Wednesday, July 01, 2015

Flags, Fury, and Fundamentals

History (and theology) has been a lifelong study of mine, as readers of my blog know. I have weighed in from time to time on matters related to the Civil War, racism, etc. Since the Confederate battle flag controversy has begun raging again, I might as well offer some comment, but with a different twist. 

Not long ago, I said elsewhere online that it's a difficult issue for me with my Southern roots. While the cultural climate right now declares that the flag is nothing more than a racist symbol, that is not quite accurate and the issue is far more nuanced. People still argue today over the causes of the Civil War. To be sure, a few nut jobs out there and racist groups have taken this symbol and use it to push their ugly, hateful ideology. But most Southern people do not see the flag in that light. I do not agree at all with FORCED removal of the flag. But as a Christian who sees the cause of Christ as my only reason for being, I am willing to give it up for the sake of love. Many blacks today see it in a racist light and it's painful to them. I understand that. Given the dynamics of a leftist educational establishment that marches in lockstep with the media and church leaders who are more liberal political activists than they are pastors, you'd be fighting a very uphill battle in trying to give a more balanced view of both the flag and the Civil War. 

And let's be clear. You cannot credibly deny that slavery and racism were involved in the Civil War, and racist attitudes persisted for years after it was over. I find it ironic that the Democrats use this as an issue to bash Republicans, but Southern Democrats were the ones who created this flag and wanted to maintain the institution of slavery. Abraham Lincoln was a Republican. Many early black leaders were Republicans. It took Republican support to pass the Civil Rights Act of 1964. The political dynamic changed over the years, and quite a few of these Southern Democrats migrated over to the Republican Party. But it's disingenuous for Democrats to run from their history. 

But that's another subject. Right now in talking of being willing to give up the flag for love's sake, I'm talking about a matter of the heart first, with the Gospel as the paramount driver. Anyone who knows me or heard me on the air knows my feelings about race baiters and gas throwers like Al Sharpton. He has a "Rev" in front of his name but I have never heard the man preach one Gospel sermon. Ever. 

Here's what I used to say on Christian radio a lot - to the fury of some of more politically active Christians who usually misheard what I was saying. While I support Christians being politically involved and making our voices heard, I believe that far more time and money was spent trying to effect societal changes through politics and the ballot box than we spent proclaiming the Gospel, winning people to Christ, and then allowing the Holy Spirit to effect His changes in peoples' hearts, which has direct impact on worldview, morals, values, etc. Remember Jerry Falwell and the Moral Majority in the 70s and early 80s? Millions of dollars raised and a few political victories, but in time it was swept away and the nation went further left. In the 80s and early 90s, the Christian Coalition largely took the Moral Majority's place. Millions of dollars were raised and a few political races were won, but in time it was swept away and the country moved farther to the left. Conservatives (theological and political) never gained any control of educational institutions, media networks, film studios, or any of the other things that help move the needle in the culture.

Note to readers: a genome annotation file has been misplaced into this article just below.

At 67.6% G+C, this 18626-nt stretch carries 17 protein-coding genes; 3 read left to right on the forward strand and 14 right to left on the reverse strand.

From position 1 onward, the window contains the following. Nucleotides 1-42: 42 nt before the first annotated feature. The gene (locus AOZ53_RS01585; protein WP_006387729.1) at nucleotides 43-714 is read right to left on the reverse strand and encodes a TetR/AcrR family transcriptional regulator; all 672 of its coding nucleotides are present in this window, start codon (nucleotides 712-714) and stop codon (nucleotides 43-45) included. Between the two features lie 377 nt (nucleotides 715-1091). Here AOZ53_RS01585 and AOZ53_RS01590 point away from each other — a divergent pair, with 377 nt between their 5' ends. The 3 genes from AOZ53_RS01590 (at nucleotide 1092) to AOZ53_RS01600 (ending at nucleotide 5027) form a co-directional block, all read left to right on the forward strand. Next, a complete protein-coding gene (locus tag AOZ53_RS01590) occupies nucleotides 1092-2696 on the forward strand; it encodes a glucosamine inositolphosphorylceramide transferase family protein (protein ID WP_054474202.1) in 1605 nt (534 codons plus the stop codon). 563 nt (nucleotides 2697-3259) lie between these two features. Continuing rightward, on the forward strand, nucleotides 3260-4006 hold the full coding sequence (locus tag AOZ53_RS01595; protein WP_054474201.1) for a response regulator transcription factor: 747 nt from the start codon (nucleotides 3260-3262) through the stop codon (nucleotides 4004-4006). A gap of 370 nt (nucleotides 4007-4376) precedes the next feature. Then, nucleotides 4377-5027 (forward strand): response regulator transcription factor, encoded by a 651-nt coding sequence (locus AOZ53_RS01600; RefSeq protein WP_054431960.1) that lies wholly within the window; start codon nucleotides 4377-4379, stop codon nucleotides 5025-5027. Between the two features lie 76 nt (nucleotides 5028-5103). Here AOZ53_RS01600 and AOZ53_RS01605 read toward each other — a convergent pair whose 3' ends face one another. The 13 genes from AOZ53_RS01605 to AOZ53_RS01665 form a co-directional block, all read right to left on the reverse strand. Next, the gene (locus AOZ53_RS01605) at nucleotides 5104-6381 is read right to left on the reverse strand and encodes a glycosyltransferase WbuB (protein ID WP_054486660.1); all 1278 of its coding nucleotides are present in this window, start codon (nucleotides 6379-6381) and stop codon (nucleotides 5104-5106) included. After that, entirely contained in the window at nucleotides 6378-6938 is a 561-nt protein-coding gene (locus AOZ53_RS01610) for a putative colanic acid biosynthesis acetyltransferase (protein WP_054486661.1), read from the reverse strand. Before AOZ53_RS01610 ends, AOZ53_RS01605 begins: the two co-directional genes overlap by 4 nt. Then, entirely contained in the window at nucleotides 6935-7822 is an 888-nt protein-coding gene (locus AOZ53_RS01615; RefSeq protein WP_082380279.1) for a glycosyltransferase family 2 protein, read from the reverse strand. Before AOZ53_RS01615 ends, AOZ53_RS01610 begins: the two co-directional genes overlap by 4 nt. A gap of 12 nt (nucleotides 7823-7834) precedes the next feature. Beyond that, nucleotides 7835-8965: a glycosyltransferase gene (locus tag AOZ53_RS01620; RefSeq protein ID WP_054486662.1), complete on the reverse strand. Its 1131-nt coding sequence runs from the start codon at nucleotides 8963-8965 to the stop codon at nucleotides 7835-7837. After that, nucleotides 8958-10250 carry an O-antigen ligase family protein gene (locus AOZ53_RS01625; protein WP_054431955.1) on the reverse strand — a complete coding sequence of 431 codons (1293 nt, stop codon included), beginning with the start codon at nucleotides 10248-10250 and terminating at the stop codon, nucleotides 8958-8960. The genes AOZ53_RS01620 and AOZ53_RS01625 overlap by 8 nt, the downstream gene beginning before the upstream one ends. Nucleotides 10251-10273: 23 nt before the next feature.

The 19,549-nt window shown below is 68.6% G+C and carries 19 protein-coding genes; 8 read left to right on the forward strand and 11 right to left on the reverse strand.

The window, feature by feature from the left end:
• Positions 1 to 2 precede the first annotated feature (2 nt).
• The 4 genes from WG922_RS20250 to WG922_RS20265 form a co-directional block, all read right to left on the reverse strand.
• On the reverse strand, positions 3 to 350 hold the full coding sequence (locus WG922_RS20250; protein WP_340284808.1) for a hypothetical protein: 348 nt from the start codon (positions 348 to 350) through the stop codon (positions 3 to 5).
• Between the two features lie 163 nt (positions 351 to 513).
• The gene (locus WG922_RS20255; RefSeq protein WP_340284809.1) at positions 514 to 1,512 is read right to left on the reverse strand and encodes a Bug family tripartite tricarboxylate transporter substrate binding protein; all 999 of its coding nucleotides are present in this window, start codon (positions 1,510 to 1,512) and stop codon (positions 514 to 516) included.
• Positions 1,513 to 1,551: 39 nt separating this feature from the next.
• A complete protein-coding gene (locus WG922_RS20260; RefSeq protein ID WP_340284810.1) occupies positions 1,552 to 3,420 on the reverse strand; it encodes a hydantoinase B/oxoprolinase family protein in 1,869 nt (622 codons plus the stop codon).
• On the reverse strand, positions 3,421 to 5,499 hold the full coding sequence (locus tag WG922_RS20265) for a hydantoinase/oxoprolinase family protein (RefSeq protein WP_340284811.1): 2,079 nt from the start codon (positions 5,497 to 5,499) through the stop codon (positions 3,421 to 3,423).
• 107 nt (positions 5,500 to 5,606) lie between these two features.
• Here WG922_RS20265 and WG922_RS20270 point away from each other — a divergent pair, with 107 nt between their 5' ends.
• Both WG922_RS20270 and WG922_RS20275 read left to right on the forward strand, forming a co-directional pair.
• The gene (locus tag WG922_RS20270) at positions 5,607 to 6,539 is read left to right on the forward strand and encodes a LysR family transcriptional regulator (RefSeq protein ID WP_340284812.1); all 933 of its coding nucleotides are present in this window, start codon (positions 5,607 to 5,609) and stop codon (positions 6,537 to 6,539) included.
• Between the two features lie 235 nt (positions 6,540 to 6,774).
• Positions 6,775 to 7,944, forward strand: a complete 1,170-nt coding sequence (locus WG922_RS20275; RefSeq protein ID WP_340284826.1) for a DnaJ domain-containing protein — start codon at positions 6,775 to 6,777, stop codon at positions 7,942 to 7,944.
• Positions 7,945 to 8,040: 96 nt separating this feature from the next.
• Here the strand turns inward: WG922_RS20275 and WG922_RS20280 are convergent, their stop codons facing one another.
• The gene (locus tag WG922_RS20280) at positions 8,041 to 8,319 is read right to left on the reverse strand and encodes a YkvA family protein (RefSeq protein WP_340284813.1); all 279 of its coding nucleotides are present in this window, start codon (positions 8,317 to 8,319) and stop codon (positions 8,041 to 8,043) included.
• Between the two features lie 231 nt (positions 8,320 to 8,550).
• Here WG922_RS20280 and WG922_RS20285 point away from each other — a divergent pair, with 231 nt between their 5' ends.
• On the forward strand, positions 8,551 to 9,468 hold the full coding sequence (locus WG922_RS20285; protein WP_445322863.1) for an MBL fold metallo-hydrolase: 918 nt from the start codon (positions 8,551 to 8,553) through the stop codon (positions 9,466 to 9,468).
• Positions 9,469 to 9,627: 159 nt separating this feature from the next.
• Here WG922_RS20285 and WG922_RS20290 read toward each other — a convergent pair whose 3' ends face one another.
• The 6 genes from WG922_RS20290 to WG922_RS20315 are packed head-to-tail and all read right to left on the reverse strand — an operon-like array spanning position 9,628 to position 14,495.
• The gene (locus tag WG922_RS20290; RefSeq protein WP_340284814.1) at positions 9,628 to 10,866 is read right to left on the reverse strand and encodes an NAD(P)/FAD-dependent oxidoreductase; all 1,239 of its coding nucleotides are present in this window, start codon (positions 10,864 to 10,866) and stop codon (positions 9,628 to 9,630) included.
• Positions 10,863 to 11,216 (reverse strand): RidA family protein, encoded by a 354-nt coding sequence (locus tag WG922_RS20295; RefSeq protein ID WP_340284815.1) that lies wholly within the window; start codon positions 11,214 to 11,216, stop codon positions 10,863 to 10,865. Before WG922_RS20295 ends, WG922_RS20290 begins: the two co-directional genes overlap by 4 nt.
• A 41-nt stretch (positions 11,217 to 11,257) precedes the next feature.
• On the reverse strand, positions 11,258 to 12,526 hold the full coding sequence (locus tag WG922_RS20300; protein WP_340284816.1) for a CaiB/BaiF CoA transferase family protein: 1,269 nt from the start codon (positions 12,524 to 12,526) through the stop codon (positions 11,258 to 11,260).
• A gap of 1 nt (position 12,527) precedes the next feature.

Worst of all, generations of kids grew up absorbing the impact of a lefty educational system and a society that largely embraced postmodern thought. In the church, we were so consumed with drawing people in through marketing techniques, hot worship bands, stage shows, and a watered-down Gospel. Postmodern theology took its toll, and today we have resurgent antinomianism as a result. Look at the Republican field and see what we have. 20 some odd candidates running, and among them how many will end up being truly constitutionally conservative, and willing to FIGHT for it? How many got elected over the past 35 years with Christian conservative support and money, only to end up caving to the left about every time when it counted. If I'm tired of anything, I'm tired of that more than anything else. I'm tired of being fooled by so-called constitutional conservatives, and I'm tired of the church aping unbelievers to be cool and trendy. If the church gets back to being the church, and gets busy proclaiming an unwatered down Gospel, we just might be surprised at what happens in the culture. Let's do both - speak our minds and vote in elections. But the Gospel is our top priority. At the judgment seat of Christ, we're not going to be asked how much time we spent working for a political candidate or fighting for a temporal political or cultural symbol. We'll get asked what we did for the Kingdom. My time on earth is getting shorter and shorter. I don't want to waste any more time.

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